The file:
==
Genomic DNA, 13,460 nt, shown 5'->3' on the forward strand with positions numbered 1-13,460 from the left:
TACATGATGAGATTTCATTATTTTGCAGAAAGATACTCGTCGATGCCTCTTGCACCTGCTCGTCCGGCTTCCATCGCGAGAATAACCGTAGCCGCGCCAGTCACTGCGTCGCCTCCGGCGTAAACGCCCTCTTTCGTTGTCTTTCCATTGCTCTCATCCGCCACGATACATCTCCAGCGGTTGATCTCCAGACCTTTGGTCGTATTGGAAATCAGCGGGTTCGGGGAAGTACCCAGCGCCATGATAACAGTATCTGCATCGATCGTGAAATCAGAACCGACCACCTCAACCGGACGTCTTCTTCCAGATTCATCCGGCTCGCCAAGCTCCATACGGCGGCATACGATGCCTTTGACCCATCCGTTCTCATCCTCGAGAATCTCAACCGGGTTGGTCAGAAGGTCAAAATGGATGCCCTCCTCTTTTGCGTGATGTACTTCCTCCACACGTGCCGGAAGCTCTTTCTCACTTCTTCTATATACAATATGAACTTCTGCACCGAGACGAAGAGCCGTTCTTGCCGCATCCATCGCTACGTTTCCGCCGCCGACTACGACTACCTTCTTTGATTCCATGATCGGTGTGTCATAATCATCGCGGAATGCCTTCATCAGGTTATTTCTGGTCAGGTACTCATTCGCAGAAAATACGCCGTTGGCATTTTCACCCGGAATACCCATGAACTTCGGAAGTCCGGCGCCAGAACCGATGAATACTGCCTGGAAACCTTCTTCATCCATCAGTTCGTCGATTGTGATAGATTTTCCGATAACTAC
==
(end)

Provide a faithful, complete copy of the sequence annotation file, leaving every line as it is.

Genomic DNA, 13,460 nt, shown 5'->3' on the forward strand with positions numbered 1-13,460 from the left:
TACATGATGAGATTTCATTATTTTGCAGAAAGATACTCGTCGATGCCTCTTGCACCTGCTCGTCCGGCTTCCATCGCGAGAATAACCGTAGCCGCGCCAGTCACTGCGTCGCCTCCGGCGTAAACGCCCTCTTTCGTTGTCTTTCCATTGCTCTCATCCGCCACGATACATCTCCAGCGGTTGATCTCCAGACCTTTGGTCGTATTGGAAATCAGCGGGTTCGGGGAAGTACCCAGCGCCATGATAACAGTATCTGCATCGATCGTGAAATCAGAACCGACCACCTCAACCGGACGTCTTCTTCCAGATTCATCCGGCTCGCCAAGCTCCATACGGCGGCATACGATGCCTTTGACCCATCCGTTCTCATCCTCGAGAATCTCAACCGGGTTGGTCAGAAGGTCAAAATGGATGCCCTCCTCTTTTGCGTGATGTACTTCCTCCACACGTGCCGGAAGCTCTTTCTCACTTCTTCTATATACAATATGAACTTCTGCACCGAGACGAAGAGCCGTTCTTGCCGCATCCATCGCTACGTTTCCGCCGCCGACTACGACTACCTTCTTTGATTCCATGATCGGTGTGTCATAATCATCGCGGAATGCCTTCATCAGGTTATTTCTGGTCAGGTACTCATTCGCAGAAAATACGCCGTTGGCATTTTCACCCGGAATACCCATGAACTTCGGAAGTCCGGCGCCAGAACCGATGAATACTGCCTGGAAACCTTCTTCATCCATCAGTTCGTCGATTGTGATAGATTTTCCGATAACTAC